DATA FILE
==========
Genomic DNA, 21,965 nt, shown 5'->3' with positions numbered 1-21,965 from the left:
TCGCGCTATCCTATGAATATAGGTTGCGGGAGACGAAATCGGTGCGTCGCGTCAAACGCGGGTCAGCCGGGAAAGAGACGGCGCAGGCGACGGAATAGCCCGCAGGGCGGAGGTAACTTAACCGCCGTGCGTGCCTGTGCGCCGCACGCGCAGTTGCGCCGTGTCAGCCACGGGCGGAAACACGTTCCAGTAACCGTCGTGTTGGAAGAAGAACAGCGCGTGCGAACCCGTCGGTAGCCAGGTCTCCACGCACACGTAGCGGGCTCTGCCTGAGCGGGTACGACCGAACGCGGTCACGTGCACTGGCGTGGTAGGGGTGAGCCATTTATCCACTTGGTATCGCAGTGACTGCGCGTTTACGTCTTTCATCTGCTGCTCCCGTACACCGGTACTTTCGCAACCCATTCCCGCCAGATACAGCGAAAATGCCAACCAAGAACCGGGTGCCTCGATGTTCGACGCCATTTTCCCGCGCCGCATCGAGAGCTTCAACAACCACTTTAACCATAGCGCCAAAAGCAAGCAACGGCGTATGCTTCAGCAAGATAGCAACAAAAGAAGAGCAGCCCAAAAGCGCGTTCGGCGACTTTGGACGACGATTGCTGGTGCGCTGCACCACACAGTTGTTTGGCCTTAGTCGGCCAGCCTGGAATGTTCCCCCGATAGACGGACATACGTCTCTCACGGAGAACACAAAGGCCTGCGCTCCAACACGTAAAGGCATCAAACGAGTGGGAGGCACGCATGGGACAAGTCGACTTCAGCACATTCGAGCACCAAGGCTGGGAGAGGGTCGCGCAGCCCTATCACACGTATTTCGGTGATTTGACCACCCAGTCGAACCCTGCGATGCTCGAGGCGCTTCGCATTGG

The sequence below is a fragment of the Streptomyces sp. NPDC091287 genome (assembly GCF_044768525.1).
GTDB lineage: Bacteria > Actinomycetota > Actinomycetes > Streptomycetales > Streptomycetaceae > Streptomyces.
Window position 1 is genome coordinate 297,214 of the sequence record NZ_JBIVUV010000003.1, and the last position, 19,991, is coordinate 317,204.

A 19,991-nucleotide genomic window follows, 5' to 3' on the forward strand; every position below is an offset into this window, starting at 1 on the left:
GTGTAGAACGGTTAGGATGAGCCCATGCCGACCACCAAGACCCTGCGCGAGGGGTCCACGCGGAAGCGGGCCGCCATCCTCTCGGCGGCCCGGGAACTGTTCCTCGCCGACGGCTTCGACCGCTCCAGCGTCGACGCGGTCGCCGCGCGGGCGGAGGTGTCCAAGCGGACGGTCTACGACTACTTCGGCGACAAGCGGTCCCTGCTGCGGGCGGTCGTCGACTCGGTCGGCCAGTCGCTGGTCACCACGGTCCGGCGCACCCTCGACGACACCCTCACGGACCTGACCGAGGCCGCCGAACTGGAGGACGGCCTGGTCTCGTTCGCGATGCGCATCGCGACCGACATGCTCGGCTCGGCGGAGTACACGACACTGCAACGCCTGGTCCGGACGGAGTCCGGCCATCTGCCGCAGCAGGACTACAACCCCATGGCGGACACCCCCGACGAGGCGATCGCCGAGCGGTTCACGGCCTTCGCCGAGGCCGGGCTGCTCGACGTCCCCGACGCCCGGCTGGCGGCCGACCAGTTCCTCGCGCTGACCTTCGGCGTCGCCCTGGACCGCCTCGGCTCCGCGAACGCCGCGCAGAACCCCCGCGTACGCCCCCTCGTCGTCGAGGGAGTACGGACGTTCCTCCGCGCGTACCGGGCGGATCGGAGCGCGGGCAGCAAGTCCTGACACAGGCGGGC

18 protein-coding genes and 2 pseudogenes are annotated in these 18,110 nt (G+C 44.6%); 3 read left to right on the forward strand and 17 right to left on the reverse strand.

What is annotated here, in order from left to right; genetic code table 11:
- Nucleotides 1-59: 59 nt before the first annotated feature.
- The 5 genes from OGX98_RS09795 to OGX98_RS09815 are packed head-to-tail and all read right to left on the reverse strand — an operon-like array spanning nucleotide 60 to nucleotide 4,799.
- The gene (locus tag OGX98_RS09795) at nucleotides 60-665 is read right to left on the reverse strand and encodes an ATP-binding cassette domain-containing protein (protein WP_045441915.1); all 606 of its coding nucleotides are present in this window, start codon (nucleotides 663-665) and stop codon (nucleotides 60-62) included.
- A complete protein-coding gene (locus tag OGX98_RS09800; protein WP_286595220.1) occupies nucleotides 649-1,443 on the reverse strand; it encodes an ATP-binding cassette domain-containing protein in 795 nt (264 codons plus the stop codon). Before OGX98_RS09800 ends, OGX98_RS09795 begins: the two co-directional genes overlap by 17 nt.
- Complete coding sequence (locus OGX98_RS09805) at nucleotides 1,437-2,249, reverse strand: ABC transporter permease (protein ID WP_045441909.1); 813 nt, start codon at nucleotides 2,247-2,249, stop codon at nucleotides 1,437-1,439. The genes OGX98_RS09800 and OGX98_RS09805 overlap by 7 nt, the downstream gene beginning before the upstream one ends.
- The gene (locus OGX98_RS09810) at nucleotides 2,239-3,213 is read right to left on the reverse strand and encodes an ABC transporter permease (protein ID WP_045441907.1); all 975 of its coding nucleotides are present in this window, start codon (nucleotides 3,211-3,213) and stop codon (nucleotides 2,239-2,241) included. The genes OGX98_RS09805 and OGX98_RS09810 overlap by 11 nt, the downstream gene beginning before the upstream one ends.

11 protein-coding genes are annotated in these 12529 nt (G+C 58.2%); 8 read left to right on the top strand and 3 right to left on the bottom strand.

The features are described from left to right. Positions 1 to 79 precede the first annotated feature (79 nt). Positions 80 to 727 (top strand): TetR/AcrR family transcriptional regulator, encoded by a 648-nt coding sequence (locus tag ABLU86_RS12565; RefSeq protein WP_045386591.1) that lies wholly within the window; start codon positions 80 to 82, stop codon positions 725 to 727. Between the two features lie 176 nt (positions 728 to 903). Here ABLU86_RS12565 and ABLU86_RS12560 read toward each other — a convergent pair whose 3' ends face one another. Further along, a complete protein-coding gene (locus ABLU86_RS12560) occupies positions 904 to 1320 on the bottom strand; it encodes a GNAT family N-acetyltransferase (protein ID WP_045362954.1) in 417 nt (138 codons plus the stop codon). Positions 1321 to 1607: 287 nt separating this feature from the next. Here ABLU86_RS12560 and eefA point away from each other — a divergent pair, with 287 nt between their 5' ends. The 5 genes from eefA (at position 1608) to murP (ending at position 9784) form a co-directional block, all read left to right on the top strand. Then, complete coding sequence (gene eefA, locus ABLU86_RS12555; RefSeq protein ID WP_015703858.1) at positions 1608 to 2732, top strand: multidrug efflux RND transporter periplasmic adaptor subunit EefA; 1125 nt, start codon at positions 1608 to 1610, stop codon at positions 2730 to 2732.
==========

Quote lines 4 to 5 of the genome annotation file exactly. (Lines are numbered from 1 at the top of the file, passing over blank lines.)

GTDB lineage: Bacteria > Actinomycetota > Actinomycetes > Streptomycetales > Streptomycetaceae > Streptomyces.
Window position 1 is genome coordinate 297,214 of the sequence record NZ_JBIVUV010000003.1, and the last position, 19,991, is coordinate 317,204.